Prostate Gland Needle Biopsy

WHAT YOU SHOULD KNOW:

  • A prostate gland needle biopsy is a procedure to remove samples of tissue from your prostate gland. Your prostate gland is the male sex gland that makes the fluid part of your semen (fluid containing sperm). Your prostate gland is found below your bladder and surrounds the top of your urethra. Your urethra is a tube that carries urine outside your body. You may need a prostate biopsy if your prostate felt abnormal during a rectal exam. You may also need a prostate biopsy if you have a high prostate specific antigen (PSA) level. A high PSA level may mean your prostate gland is enlarged or you have an infection. A high PSA level may also be a sign of prostate cancer.
    Picture of male reproductive system


  • During your procedure, a needle is used to take samples of tissue from your prostate gland. A prostate gland biopsy may help you learn the cause of your prostate problem. Learning the cause of your prostate problem will allow you to get proper treatment. If you have prostate cancer, the sooner it is found, the easier it may be to treat. Learning you have prostate cancer and getting treatment may help prevent the cancer from spreading.

INSTRUCTIONS:

Take your medicine as directed:

Call your primary healthcare provider if you think your medicine is not helping or if you have side effects. Tell him if you are allergic to any medicine. Keep a list of the medicines, vitamins, and herbs you take. Include the amounts, and when and why you take them. Bring the list or the pill bottles to follow-up visits. Carry your medicine list with you in case of an emergency.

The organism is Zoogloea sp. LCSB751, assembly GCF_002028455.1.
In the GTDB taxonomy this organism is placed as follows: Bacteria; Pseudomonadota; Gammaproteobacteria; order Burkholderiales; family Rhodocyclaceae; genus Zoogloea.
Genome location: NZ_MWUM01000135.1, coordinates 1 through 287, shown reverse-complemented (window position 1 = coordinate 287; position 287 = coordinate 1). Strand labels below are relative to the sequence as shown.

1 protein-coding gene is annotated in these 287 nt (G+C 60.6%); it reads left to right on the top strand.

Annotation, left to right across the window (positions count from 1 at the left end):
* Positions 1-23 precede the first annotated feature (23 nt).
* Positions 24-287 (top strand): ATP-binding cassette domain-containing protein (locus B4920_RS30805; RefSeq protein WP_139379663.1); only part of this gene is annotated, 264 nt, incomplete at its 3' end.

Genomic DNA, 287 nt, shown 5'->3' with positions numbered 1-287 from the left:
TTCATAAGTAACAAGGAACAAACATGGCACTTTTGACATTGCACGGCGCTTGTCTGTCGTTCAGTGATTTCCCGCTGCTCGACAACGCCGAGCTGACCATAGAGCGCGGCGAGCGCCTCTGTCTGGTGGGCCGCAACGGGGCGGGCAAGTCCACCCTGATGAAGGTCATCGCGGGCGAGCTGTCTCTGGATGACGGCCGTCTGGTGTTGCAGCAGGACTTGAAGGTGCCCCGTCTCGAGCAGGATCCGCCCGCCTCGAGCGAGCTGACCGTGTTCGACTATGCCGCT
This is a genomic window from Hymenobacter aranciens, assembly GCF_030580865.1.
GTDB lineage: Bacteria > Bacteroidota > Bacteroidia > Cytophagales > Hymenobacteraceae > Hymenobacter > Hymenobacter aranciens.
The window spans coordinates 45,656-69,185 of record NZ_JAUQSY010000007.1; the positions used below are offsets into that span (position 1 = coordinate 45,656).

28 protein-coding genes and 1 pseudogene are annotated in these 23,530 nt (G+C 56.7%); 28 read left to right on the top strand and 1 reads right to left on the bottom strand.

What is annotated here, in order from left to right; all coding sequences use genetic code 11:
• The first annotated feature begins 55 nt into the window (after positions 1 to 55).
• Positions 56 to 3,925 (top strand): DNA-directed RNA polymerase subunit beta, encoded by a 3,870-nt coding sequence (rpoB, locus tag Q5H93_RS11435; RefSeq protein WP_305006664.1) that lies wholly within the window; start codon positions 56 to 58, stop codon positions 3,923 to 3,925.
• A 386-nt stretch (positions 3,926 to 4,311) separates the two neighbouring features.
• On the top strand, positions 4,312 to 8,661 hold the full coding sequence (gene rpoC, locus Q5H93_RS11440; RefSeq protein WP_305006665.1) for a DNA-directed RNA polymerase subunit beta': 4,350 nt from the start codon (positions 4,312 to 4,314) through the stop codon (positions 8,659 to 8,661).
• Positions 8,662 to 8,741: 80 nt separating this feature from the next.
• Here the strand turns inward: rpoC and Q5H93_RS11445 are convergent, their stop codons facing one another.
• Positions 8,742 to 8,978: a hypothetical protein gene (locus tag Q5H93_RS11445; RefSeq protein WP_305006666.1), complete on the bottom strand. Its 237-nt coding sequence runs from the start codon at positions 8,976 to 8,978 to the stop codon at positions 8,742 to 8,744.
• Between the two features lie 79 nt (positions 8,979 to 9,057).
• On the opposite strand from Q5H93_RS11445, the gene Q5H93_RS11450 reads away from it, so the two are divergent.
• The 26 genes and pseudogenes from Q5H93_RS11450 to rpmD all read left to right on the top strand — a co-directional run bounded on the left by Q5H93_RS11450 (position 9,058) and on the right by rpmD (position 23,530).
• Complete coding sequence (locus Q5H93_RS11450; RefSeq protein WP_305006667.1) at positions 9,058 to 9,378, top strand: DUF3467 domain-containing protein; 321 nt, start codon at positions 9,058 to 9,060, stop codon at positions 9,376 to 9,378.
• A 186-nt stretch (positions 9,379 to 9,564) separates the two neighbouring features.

• Antibiotics: This medicine is given to fight or prevent an infection caused by bacteria. Always take your antibiotics exactly as ordered by your primary healthcare provider. Do not stop taking your medicine unless directed by your primary healthcare provider. Never save antibiotics or take leftover antibiotics that were given to you for another illness.

  • Pain medicine: You may need medicine to take away or decrease pain.

    • Learn how to take your medicine. Ask what medicine and how much you should take. Be sure you know how, when, and how often to take it.

    • Do not wait until the pain is severe before you take your medicine. Tell caregivers if your pain does not decrease.

    • Pain medicine can make you dizzy or sleepy. Prevent falls by calling someone when you get out of bed or if you need help.

Ask for information about where and when to go for follow-up visits:

For continuing care, treatments, or home services, ask for more information.

  • Blood tests will be done to check your PSA level. Your PSA level shows caregivers if you are still at risk for prostate cancer. You will need rectal exams to check the size and shape of your prostate gland. Ask your caregiver when, and how often, you need blood tests and rectal exams. You may need another prostate gland biopsy if you are at high risk for prostate cancer. If your biopsy showed cancer cells, you may need imaging tests to check if the cancer has spread. Imaging tests include bone scans, x-rays, computed tomography (CT) scans, or magnetic resonance imaging (MRI). Ask your caregiver for information about these and other tests you may need.

Decrease the fat in your diet: